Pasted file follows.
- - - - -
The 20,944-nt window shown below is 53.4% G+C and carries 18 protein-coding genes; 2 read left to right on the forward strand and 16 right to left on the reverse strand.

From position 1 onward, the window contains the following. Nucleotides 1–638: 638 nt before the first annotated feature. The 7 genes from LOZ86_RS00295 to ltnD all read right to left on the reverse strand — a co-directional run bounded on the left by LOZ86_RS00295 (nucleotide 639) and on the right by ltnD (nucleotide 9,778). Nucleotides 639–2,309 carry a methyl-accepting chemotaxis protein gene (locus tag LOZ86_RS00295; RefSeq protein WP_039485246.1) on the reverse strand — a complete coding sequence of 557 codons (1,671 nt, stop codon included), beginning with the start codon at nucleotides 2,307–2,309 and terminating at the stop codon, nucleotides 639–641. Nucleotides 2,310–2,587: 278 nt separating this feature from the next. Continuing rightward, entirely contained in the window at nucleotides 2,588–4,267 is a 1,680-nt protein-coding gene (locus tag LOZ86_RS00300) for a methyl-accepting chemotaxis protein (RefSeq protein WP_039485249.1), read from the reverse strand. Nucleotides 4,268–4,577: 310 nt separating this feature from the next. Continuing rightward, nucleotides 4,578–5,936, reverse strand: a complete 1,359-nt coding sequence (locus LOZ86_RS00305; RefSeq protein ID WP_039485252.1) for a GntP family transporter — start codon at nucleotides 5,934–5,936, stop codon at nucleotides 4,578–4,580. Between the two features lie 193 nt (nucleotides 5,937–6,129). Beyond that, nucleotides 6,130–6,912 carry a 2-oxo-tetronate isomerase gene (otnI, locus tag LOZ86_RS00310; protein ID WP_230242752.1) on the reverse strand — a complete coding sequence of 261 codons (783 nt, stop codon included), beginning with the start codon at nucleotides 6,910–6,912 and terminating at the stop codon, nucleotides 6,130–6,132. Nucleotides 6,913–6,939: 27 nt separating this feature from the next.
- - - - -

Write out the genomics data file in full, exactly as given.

The 20,944-nt window shown below is 53.4% G+C and carries 18 protein-coding genes; 2 read left to right on the forward strand and 16 right to left on the reverse strand.

From position 1 onward, the window contains the following. Nucleotides 1–638: 638 nt before the first annotated feature. The 7 genes from LOZ86_RS00295 to ltnD all read right to left on the reverse strand — a co-directional run bounded on the left by LOZ86_RS00295 (nucleotide 639) and on the right by ltnD (nucleotide 9,778). Nucleotides 639–2,309 carry a methyl-accepting chemotaxis protein gene (locus tag LOZ86_RS00295; RefSeq protein WP_039485246.1) on the reverse strand — a complete coding sequence of 557 codons (1,671 nt, stop codon included), beginning with the start codon at nucleotides 2,307–2,309 and terminating at the stop codon, nucleotides 639–641. Nucleotides 2,310–2,587: 278 nt separating this feature from the next. Continuing rightward, entirely contained in the window at nucleotides 2,588–4,267 is a 1,680-nt protein-coding gene (locus tag LOZ86_RS00300) for a methyl-accepting chemotaxis protein (RefSeq protein WP_039485249.1), read from the reverse strand. Nucleotides 4,268–4,577: 310 nt separating this feature from the next. Continuing rightward, nucleotides 4,578–5,936, reverse strand: a complete 1,359-nt coding sequence (locus LOZ86_RS00305; RefSeq protein ID WP_039485252.1) for a GntP family transporter — start codon at nucleotides 5,934–5,936, stop codon at nucleotides 4,578–4,580. Between the two features lie 193 nt (nucleotides 5,937–6,129). Beyond that, nucleotides 6,130–6,912 carry a 2-oxo-tetronate isomerase gene (otnI, locus tag LOZ86_RS00310; protein ID WP_230242752.1) on the reverse strand — a complete coding sequence of 261 codons (783 nt, stop codon included), beginning with the start codon at nucleotides 6,910–6,912 and terminating at the stop codon, nucleotides 6,130–6,132. Nucleotides 6,913–6,939: 27 nt separating this feature from the next.